In Chapter 22 of Darren Root’s, The E-Myth Accountant: Why Most Accounting Practices Don’t Work and What to Do About It entitled “Managing Choices, Not Time,” Darren explores the idea of how precious your time really is and the fact that how you choose to spend it will determine whether or not you can lead your firm to success andmanage to enjoy your life at the same the time.
Achieving the elusive “work-life balance” is a challenge in any profession, but even more so in the accounting world. As Darren points out, this is a profession where many people experience a single demanding and chaotic season and then decide that accounting is not their ideal career choice. As a result, many talented people leave the profession in pursuit of something that won’t make them feel like they’re working their lives away.
Are you tired of feeling like you’re working your life away? Are you interested in implementing strategies and ideas that will help you and your team achieve the balance you desire that includes a rewarding and challenging career and the ability to pursue other life goals, too? While there are some real deadlines and timelines to manage in the accounting profession, there are several strategies we can explore to help you reclaim your time and find more balance in your life!
- Put First Things First – This is a concept introduced by Stephen R. Covey in his bestseller The 7 Habits of Highly Effective People. It is a simple yet very powerful principle. Ask yourself, “What are the things that I say are most important to me?” Then ask yourself, “Do my actions in my everyday life prove that I am putting these things above all else?” If there is no proof, then you are not putting first things first. Do you say that family is most important, but find your family taking a back seat to long hours and pressing projects? Do you say that your health and well-being are important, yet keep pushing your exercise schedule off until you “get caught up” or finish “this one last project”? Putting first things first is crucial to your happiness and your success, but it does not allow for excuses. Start identifying your reasons for not putting first things first as what they are – excuses. By simply raising your awareness of what you are doing, you will focus on those things that you say matter most to you.
- Operate At Your Highest and Best Use – There are things that you do on a daily basis that do not require your level of talent and skills so it may make more sense for you to stop doing them and delegate them to someone else. Make a list of things that you could delegate immediately to another team member, an administrative support person, personal assistant, virtual assistant, or professional service provider. Then make a list of things that you could delegate if you spent time training and coaching someone else to take over the responsibility. Finally, identify those tasks that you would like to begin working towards delegating. Ask for input to your lists from your team – they will often identify responsibilities that you could delegate and that they’d be willing to take on. This will allow you to operate at your highest potential and free up some of your time. You can even go through this exercise at home. Perhaps it makes sense to hire someone to clean your house or pick up and deliver your dry cleaning or groceries?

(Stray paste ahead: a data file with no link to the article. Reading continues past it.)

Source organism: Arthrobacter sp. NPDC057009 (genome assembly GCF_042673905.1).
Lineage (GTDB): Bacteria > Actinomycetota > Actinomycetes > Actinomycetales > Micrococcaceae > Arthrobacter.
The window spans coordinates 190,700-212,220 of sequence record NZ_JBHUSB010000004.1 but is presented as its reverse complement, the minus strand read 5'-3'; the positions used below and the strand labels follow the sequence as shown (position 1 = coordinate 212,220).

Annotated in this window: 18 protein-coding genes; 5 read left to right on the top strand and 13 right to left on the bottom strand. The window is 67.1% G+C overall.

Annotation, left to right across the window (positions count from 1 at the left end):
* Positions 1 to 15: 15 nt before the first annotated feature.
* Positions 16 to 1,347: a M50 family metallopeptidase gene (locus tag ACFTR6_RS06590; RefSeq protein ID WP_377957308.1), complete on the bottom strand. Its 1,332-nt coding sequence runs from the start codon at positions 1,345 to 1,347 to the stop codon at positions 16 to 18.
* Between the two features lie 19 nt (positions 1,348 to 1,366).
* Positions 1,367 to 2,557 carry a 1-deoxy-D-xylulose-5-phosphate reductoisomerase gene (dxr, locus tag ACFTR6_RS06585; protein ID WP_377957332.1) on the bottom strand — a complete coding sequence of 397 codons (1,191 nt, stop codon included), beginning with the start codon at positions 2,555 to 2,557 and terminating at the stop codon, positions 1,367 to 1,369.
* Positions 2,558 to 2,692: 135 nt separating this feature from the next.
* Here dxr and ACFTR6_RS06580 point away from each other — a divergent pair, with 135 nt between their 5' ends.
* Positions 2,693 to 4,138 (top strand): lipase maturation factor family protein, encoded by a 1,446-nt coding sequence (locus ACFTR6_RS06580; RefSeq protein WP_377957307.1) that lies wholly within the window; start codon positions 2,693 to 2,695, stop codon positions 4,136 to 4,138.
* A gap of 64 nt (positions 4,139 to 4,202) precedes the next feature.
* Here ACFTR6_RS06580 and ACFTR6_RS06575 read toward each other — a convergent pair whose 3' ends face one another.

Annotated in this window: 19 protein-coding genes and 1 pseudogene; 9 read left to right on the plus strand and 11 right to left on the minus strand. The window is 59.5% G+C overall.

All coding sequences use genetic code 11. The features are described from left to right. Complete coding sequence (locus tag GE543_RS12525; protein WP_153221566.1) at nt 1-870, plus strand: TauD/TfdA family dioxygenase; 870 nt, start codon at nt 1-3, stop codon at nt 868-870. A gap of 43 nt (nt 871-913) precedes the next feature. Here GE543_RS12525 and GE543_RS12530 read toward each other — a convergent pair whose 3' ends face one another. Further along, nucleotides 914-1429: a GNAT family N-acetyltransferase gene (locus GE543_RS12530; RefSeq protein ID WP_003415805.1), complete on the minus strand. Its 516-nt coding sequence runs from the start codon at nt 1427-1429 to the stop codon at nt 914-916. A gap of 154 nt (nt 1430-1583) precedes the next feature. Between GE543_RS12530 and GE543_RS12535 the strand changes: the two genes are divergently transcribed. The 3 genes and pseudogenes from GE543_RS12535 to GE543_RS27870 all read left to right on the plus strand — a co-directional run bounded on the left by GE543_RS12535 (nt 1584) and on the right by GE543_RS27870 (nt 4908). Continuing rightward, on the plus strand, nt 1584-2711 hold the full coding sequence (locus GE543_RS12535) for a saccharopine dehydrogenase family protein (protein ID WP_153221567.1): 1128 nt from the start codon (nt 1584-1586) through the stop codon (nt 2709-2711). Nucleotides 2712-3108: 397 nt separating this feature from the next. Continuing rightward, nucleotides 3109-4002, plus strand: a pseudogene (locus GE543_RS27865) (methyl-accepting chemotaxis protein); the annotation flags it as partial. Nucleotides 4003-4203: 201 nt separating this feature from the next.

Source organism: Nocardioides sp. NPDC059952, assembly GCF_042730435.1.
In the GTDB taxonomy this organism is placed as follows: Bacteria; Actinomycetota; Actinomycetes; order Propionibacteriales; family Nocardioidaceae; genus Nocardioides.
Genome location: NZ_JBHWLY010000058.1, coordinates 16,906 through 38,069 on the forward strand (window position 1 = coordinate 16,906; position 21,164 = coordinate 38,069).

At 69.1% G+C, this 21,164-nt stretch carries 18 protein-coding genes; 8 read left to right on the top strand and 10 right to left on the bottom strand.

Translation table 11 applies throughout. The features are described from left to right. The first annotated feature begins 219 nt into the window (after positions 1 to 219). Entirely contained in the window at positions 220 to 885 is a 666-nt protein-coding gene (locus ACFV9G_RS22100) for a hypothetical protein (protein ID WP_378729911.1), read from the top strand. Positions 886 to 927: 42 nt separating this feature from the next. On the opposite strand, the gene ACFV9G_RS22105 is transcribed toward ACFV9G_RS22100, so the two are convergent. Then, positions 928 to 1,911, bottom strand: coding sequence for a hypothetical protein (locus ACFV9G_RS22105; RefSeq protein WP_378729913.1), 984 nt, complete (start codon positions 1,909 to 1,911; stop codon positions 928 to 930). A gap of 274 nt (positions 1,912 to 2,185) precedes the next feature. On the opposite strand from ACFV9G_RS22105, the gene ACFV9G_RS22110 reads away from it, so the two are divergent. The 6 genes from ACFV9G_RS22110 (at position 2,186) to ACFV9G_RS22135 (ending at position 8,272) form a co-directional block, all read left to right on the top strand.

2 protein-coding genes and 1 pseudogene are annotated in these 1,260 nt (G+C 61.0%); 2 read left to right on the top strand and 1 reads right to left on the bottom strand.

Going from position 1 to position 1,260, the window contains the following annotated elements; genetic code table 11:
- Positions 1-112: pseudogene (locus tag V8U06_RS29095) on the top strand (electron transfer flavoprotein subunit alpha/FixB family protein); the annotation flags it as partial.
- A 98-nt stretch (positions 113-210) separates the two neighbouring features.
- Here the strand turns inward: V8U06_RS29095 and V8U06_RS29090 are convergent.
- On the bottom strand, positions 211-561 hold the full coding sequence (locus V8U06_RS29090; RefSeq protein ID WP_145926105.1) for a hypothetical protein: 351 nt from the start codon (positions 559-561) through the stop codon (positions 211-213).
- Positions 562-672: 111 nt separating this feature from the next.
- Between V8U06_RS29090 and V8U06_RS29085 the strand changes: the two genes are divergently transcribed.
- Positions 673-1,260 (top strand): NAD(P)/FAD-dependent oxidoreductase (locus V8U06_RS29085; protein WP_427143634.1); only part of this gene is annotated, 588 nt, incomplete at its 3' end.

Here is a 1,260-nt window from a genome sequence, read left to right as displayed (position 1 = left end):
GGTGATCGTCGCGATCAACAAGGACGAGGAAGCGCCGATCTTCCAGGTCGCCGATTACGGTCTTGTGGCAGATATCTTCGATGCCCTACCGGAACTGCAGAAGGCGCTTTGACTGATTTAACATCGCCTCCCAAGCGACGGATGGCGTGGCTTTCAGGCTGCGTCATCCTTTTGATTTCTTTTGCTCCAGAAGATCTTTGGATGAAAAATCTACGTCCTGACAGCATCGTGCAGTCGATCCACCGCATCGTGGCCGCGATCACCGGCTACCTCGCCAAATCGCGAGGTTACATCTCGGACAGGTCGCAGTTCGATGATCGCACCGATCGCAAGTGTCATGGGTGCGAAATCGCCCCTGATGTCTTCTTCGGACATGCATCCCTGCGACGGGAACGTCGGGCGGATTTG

- Block Your Time – Invest time in planning how you will use the time that you have in your day – and then stick to the plan. You probably already have time allotted for client appointments, team meetings, etc. Use the same approach in scheduling time to complete things like visioning, planning, goal-setting, continuing education, business development, client relationship management, training and mentoring, organizing and filing, and checking and replying to e-mails. Darren writes, “You’ll be surprised at how easy it is to keep up with e-mail, voicemail, and other digital messages when you allot just 15 to 30 minutes a day to the task.”
- Empower Your People – Your people are more competent and talented than you and they realize. Make it known that you trust their abilities and judgment, give them “bite size” assignments to help them take on bigger responsibilities, and provide guidance and support as necessary to complete the tasks. By doing so, you will find extra time for your top priorities or as Stephen R. Covey likes to call them, your “big rocks.” If you don’t already have this kind of confidence in your people, it may require that you first invest some time in coaching and training them or even re-evaluating having them as a part of your team. The best leaders surround themselves with exceptional people. It’s the only way for you to maintain a strong practice and achieve your goals – personally and professionally!
Take a moment to reflect on the fact that you have a limited amount of time on this earth; a limited amount of time to spend with your loved ones; and, a limited amount of time to spend in pursuit of your passion. I’ll end this post in the same way that Darren begins his 22nd chapter, “Managing Choices, Not Time,” with this quote by Steve Jobs:
“Your time is limited, so don’t waste it living someone else’s life. Don’t be trapped by dogma – which is living with the results of other people’s thinking. Don’t let the noise of other’s opinions drown out your own inner voice. And most important, have the courage to follow your heart and intuition. They somehow already know what you truly want to become. Everything else is secondary.”